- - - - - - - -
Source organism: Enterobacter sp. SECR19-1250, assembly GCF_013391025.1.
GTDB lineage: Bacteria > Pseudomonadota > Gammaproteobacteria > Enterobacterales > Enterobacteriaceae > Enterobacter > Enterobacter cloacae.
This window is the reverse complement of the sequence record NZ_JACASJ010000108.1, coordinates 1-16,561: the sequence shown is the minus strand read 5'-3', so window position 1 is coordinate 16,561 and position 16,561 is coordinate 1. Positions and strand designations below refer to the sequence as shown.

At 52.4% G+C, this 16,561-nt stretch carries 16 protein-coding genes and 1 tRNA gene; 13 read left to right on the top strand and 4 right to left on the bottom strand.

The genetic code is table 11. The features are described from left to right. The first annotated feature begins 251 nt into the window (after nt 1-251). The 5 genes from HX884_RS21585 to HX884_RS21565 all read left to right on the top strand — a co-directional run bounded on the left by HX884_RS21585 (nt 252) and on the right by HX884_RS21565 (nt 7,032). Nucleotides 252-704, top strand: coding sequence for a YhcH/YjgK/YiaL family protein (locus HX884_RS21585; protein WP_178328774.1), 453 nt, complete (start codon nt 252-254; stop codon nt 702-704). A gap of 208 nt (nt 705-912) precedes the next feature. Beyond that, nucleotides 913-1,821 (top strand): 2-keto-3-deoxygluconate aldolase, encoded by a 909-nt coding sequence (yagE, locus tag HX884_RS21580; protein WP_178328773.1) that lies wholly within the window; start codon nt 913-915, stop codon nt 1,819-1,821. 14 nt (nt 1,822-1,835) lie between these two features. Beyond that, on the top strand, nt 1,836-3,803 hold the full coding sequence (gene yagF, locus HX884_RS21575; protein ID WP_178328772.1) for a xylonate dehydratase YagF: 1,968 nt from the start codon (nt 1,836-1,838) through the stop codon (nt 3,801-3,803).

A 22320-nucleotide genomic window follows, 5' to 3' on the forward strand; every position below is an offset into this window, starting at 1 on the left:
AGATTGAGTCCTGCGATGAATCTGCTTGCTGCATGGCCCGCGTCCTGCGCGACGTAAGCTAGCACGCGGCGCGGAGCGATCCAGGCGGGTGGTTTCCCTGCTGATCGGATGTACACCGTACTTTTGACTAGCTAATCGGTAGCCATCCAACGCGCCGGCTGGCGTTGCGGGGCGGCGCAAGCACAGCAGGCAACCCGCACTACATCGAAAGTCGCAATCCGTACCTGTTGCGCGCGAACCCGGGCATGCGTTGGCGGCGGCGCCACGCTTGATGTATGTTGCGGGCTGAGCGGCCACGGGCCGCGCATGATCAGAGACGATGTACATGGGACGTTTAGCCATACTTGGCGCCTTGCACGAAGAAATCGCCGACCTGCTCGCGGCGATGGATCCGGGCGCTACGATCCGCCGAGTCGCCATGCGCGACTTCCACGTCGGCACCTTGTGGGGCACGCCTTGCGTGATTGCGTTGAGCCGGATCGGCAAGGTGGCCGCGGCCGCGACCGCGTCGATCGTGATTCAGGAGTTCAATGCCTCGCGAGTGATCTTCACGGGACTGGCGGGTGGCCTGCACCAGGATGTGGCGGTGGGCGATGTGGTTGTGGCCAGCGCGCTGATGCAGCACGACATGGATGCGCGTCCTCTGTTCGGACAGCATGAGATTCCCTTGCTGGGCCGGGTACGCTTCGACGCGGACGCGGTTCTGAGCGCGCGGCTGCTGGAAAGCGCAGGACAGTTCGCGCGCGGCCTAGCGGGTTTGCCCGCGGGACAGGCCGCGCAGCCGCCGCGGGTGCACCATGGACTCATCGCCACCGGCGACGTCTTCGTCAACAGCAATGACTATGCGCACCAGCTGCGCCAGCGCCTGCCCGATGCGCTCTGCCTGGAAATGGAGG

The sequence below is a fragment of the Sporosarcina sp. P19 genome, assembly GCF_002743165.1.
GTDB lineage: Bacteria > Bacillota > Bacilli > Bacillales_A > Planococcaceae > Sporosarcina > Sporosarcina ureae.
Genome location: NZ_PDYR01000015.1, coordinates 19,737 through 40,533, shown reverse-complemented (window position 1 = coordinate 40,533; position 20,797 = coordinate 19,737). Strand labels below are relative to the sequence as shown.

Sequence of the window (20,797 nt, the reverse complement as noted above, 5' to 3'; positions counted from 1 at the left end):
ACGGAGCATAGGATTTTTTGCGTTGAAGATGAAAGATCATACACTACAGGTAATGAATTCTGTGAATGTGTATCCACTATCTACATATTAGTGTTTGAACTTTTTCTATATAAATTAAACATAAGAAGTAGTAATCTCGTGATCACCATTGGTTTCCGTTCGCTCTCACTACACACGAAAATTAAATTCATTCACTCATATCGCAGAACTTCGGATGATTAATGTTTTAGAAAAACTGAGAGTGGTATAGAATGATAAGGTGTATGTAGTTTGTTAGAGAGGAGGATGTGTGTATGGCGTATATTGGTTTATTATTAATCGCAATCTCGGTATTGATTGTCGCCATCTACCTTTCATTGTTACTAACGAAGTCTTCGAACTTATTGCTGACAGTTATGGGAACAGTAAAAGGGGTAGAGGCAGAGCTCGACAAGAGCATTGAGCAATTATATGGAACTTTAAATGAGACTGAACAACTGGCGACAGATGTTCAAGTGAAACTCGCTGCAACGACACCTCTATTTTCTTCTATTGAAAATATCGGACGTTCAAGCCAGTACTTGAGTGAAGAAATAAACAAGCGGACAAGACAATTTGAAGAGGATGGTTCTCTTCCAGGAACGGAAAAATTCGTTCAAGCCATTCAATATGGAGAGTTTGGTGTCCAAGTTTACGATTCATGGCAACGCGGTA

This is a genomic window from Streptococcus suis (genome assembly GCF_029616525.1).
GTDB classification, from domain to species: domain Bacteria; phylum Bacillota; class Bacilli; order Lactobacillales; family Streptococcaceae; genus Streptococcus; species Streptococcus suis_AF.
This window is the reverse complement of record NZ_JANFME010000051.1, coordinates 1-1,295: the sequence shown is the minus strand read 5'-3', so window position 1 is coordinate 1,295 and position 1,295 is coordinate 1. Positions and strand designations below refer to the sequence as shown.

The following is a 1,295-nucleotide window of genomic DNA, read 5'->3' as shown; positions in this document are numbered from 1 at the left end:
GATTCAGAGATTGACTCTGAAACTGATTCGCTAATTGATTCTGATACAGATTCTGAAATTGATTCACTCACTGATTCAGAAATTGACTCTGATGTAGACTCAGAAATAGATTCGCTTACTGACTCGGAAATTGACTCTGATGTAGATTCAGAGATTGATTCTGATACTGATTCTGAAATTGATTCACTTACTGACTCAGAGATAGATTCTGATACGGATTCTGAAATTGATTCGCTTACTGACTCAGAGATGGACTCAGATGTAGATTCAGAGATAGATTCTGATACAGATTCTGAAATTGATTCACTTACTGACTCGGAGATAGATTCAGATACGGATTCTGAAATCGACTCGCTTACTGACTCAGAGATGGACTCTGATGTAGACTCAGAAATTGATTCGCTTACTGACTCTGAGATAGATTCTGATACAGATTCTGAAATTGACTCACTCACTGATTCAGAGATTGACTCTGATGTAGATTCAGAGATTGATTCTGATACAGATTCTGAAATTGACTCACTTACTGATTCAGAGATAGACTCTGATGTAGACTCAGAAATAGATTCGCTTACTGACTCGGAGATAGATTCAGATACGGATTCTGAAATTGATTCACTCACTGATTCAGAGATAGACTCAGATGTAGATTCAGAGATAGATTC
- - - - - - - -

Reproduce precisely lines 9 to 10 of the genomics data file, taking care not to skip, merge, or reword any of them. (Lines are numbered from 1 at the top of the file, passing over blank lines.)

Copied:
GTDB lineage: Bacteria > Bacillota > Bacilli > Bacillales_A > Planococcaceae > Sporosarcina > Sporosarcina ureae.
Genome location: NZ_PDYR01000015.1, coordinates 19,737 through 40,533, shown reverse-complemented (window position 1 = coordinate 40,533; position 20,797 = coordinate 19,737). Strand labels below are relative to the sequence as shown.